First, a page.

Wicked Blood

| March 5, 2014

Is there an actor with a more world-weary face than Sean Bean?  Although he was once voted the United Kingdom’s second sexiest man (behind Orlando Bloom, of all people) he has the aged features of a man who has seen several lifetimes, no doubt as the result of being killed in nearly every film he’s acted in.  It’s this look that makes him the best part of Wicked Blood, a movie that looks and feels more like television than cinema.

Sean Bean plays Uncle Frank Stinson, leader of the Stinson clan, drug kingpin and administrator of the local strip.  The story takes place in one of those generic Southern towns, usually in Louisiana, that filmmakers love to set stories of family corruption and drug running.  The kind of town no one wants to live in, least of all Uncle Frank.  His expression suggests a gangster, who could have been the next Griselda Blanco had he not been stuck playing babysitter to his sister’s orphaned kids.

The kids are Hannah (Abigail Breslin) and Amber (Alexa Vega).  Amber works as waitress in a bar disguised as a diner.  Hannah is a chess prodigy who doesn’t do much of anything.  It’s hinted that Hannah takes part in the school chess club, but most of her days are spent visiting the cemetery and hanging out with her Uncle Donny, addict and manufacturer of “hillbilly crack.”  Donny gives the movie some weight as a former chess prodigy who lives day to day by getting high and dancing to classic Rob Zombie songs.  Meanwhile, Amber falls in love with Wild Bill, leader of a biker gang who routinely purchases meth from Uncle Frank, and seems to be his only customer.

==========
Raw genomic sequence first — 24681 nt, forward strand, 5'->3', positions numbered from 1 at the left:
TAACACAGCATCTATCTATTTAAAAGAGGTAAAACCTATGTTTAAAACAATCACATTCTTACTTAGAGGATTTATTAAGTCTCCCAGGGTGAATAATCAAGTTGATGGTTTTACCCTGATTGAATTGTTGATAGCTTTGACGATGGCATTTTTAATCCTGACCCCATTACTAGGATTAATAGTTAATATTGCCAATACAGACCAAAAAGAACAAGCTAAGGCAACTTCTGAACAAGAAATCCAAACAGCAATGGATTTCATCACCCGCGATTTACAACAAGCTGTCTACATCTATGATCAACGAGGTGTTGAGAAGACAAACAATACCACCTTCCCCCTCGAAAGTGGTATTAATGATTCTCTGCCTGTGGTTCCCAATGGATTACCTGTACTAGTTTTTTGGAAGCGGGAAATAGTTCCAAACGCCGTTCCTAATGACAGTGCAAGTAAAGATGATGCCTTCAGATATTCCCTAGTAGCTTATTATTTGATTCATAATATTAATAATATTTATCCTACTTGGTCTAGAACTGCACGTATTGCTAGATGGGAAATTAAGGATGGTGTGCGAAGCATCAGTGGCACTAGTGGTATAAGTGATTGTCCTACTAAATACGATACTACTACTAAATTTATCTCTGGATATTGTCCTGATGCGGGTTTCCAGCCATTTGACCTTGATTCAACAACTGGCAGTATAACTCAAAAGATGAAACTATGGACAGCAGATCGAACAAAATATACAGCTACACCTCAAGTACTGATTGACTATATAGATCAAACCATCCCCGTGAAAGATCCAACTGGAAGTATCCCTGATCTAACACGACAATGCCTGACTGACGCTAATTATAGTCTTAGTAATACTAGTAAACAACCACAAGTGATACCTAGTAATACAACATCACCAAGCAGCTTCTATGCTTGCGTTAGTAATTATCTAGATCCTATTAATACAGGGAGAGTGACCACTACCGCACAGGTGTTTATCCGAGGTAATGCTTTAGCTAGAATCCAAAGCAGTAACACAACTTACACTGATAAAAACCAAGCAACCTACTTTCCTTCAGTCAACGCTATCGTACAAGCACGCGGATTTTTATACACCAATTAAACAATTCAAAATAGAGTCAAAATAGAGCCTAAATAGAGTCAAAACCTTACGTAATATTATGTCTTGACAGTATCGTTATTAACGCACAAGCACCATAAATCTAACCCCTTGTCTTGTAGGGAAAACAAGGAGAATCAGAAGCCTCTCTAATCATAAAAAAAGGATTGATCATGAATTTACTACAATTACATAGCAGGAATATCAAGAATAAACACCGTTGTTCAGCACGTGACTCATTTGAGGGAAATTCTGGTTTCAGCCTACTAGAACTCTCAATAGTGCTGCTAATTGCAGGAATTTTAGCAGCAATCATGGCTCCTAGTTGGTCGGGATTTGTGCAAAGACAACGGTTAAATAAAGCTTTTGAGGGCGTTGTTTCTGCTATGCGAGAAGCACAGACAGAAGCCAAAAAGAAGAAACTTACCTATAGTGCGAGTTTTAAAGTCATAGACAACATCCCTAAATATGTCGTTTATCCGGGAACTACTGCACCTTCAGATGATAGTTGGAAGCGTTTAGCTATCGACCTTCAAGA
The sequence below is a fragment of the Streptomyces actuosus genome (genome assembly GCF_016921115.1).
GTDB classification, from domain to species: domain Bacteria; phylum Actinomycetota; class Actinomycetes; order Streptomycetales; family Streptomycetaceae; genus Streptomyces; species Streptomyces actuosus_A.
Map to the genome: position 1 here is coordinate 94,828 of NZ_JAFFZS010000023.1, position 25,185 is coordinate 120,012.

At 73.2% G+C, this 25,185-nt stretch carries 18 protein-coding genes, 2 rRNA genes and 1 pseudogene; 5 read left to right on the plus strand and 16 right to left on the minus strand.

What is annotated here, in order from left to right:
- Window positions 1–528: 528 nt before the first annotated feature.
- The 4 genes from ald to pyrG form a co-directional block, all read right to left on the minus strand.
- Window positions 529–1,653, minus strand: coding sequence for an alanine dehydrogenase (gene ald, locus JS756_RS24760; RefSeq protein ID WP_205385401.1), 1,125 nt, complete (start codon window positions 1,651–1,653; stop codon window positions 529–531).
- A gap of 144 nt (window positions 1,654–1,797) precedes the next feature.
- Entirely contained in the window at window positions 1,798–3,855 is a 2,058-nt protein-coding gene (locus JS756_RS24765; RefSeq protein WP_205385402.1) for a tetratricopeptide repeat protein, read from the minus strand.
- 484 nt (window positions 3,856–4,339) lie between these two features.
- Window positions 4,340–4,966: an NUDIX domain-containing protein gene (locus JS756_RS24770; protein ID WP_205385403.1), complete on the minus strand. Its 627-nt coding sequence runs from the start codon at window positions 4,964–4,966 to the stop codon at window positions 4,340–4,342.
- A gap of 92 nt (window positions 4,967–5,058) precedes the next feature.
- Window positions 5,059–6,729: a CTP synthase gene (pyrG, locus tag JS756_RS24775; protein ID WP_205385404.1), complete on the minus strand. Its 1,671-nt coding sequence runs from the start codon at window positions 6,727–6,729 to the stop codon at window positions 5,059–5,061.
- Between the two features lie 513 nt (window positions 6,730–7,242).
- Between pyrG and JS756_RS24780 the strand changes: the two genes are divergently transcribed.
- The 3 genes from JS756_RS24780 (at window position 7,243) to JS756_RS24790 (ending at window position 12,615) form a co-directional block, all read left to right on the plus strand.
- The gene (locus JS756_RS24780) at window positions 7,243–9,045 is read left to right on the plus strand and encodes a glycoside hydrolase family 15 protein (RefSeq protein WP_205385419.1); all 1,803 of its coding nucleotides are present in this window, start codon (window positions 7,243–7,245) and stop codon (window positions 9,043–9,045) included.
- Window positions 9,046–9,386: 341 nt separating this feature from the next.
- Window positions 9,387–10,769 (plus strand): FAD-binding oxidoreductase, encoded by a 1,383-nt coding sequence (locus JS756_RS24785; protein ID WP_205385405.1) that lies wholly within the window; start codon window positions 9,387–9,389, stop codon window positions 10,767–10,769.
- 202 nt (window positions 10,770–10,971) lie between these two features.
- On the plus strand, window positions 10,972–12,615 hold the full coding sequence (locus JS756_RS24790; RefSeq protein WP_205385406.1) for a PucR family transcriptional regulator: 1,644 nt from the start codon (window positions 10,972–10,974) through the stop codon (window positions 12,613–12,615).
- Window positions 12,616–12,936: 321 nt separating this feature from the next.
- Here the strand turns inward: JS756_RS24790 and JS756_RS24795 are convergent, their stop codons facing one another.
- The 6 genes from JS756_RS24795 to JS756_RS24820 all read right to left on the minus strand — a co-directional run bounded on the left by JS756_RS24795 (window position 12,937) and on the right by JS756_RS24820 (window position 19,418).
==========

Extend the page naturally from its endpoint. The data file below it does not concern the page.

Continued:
The success or failure of any good thriller or action movie relies, in large part, on the villain.  Patriot Games and Goldeneye will remain Sean Bean’s best, but as Uncle Frank we get a villain so evil he can talk his niece down from twenty dollars to ten to make drug deliveries.  And when he sighs and tells a topless stripper lounging around his office, “Eventually everyone ends up on my shit list,” well, I certainly believe it.  He’s so good as Uncle Frank, in fact, that the movie slows to a crawl whenever he’s not on screen.  Wicked Blood can’t sustain the void he leaves behind, so much so that it’s even a joy to just watch him sit balance the books.  A real villain counts his own money.

The rest of the movie is a humdrum affair of double crosses, undercover cops and Jake Busey’s oily charm.  Most of the drama comes from Hannah’s decision to start dealing crushed vitamins instead of meth.  This starts a war between Uncle Frank and Wild Bill’s gang, which, as a chess player, is Hannah’s intent.  I think.  For all the energy Breslin exudes, she could have just been really bored.  Wicked Blood is a lot like Breaking Bad, only shorter and lacking Bryan Cranston’s intensity.  This is the type of movie with a lot of potential, but is a few rewritten drafts away from being sharper than it should.  Everything is done in broad strokes, which isn’t offensive, but it doesn’t stand out, either.  Sean Bean deserves better.

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